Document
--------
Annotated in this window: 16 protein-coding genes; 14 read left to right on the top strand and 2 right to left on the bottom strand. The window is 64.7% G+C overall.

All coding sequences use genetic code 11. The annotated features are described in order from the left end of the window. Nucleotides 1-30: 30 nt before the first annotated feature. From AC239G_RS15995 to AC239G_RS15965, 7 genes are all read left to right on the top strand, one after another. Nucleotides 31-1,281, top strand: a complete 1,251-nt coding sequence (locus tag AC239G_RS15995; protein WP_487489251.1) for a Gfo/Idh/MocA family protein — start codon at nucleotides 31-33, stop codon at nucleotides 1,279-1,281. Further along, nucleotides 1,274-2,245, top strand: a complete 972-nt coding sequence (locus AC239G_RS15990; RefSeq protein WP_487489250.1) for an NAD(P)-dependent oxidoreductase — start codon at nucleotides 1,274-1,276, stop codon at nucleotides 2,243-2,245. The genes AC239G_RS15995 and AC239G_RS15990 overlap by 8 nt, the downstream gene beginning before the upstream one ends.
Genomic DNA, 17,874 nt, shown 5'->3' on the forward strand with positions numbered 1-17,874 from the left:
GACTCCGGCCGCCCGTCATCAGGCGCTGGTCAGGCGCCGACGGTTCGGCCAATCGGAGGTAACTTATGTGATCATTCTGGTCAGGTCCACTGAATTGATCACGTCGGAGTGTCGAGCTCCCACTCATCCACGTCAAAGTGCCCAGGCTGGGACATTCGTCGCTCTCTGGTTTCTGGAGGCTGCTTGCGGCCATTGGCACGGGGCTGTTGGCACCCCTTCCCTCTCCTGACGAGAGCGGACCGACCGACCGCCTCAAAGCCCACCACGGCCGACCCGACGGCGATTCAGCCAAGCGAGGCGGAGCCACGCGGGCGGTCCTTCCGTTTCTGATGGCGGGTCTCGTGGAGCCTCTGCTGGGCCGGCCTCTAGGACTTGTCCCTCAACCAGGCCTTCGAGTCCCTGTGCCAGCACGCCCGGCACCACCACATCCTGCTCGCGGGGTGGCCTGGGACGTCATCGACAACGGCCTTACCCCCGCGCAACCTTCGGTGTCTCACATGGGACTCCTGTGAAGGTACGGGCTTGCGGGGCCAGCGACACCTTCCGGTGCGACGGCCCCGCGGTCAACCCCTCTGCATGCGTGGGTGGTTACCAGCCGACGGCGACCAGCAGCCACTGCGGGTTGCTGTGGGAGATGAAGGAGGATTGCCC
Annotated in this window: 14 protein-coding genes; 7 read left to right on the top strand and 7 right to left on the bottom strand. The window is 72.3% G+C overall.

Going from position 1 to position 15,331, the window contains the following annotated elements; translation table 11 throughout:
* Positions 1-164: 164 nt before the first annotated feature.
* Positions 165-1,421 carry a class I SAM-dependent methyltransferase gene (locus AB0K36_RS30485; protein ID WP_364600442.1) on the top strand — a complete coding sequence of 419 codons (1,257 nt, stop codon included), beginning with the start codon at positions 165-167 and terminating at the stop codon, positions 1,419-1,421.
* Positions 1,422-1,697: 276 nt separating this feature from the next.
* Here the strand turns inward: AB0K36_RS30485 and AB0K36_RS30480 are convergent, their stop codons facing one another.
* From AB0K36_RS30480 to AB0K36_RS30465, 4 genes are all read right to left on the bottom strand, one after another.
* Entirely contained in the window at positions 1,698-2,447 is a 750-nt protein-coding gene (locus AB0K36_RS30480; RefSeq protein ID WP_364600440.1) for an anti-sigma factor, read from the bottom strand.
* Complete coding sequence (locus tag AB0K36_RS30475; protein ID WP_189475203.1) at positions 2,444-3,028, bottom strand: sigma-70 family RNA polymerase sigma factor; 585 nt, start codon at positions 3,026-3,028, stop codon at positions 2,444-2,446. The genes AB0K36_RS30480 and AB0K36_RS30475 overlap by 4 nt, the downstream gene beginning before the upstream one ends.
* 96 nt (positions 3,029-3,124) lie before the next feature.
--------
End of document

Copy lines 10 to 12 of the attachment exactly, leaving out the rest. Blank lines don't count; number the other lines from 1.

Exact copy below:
* Here the strand turns inward: AB0K36_RS30485 and AB0K36_RS30480 are convergent, their stop codons facing one another.
* From AB0K36_RS30480 to AB0K36_RS30465, 4 genes are all read right to left on the bottom strand, one after another.
* Entirely contained in the window at positions 1,698-2,447 is a 750-nt protein-coding gene (locus AB0K36_RS30480; RefSeq protein ID WP_364600440.1) for an anti-sigma factor, read from the bottom strand.